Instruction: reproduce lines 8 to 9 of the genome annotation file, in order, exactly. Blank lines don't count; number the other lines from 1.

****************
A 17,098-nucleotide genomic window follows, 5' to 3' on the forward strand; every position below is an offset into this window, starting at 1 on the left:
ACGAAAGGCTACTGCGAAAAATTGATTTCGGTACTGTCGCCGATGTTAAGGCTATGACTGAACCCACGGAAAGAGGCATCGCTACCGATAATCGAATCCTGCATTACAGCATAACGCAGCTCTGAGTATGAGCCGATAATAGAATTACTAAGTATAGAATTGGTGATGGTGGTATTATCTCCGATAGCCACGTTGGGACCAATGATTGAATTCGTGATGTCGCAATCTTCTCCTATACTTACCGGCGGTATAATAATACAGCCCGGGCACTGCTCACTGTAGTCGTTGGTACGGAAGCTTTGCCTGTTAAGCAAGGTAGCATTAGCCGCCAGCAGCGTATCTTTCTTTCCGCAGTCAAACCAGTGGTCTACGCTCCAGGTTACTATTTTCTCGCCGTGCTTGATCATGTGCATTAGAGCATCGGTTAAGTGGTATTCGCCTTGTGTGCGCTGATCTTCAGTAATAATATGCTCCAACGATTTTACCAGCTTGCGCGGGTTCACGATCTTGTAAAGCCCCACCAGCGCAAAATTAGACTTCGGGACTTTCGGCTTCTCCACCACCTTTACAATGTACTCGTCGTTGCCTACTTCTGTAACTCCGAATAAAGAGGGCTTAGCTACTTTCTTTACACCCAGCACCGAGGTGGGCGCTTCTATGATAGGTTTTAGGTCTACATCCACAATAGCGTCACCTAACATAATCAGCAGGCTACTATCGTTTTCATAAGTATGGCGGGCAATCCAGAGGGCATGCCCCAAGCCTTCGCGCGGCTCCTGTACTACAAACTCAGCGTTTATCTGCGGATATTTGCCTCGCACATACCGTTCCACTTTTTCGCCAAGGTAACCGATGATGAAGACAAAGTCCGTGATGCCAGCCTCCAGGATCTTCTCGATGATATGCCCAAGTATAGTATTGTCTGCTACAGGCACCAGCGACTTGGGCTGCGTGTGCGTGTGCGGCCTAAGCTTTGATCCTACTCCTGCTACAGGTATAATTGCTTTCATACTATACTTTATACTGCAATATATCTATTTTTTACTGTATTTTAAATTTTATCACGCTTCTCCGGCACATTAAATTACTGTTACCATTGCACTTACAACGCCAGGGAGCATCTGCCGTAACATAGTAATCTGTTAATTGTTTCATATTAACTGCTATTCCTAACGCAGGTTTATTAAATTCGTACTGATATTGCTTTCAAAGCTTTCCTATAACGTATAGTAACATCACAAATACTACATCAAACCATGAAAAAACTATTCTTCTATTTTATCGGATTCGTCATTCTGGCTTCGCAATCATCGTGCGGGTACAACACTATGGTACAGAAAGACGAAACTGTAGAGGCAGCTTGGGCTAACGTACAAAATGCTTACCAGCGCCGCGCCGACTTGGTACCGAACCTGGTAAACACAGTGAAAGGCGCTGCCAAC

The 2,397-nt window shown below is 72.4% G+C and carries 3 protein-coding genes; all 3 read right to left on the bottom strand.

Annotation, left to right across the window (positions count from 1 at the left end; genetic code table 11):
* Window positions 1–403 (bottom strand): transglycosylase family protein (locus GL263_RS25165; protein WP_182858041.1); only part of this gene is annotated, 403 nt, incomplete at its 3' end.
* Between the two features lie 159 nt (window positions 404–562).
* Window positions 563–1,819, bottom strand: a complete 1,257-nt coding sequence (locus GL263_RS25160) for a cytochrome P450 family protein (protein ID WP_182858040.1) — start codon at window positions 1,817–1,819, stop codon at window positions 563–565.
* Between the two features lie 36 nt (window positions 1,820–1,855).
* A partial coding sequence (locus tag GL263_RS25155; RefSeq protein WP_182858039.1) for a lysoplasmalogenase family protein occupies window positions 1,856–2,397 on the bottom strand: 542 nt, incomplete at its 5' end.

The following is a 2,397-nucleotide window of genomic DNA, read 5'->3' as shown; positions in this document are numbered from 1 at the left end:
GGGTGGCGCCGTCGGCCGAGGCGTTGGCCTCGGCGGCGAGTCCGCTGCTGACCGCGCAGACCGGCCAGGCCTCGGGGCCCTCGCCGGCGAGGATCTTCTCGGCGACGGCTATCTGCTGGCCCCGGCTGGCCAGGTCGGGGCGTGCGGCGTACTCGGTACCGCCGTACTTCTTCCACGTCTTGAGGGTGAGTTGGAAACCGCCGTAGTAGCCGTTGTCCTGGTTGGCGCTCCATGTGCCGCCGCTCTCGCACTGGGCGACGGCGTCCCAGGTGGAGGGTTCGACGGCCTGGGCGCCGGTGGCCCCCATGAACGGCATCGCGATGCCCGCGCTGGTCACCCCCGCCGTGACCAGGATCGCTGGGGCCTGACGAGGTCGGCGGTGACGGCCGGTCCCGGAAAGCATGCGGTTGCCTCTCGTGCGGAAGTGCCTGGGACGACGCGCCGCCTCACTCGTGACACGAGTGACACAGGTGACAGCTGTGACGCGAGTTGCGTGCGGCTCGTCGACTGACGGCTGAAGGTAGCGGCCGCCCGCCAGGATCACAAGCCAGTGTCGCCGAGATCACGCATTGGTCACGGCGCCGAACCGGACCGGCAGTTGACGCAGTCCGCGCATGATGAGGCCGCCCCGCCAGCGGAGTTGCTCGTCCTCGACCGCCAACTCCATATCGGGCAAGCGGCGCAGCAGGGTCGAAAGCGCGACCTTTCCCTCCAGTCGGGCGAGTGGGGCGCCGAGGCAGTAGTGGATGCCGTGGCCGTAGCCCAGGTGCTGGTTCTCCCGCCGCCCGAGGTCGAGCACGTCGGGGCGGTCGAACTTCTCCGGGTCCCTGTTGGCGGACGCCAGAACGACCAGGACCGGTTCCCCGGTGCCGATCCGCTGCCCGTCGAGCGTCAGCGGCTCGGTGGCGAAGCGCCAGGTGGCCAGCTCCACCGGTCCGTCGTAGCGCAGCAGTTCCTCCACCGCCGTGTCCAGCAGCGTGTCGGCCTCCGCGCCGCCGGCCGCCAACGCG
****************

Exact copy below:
* Between the two features lie 36 nt (window positions 1,820–1,855).
* A partial coding sequence (locus tag GL263_RS25155; RefSeq protein WP_182858039.1) for a lysoplasmalogenase family protein occupies window positions 1,856–2,397 on the bottom strand: 542 nt, incomplete at its 5' end.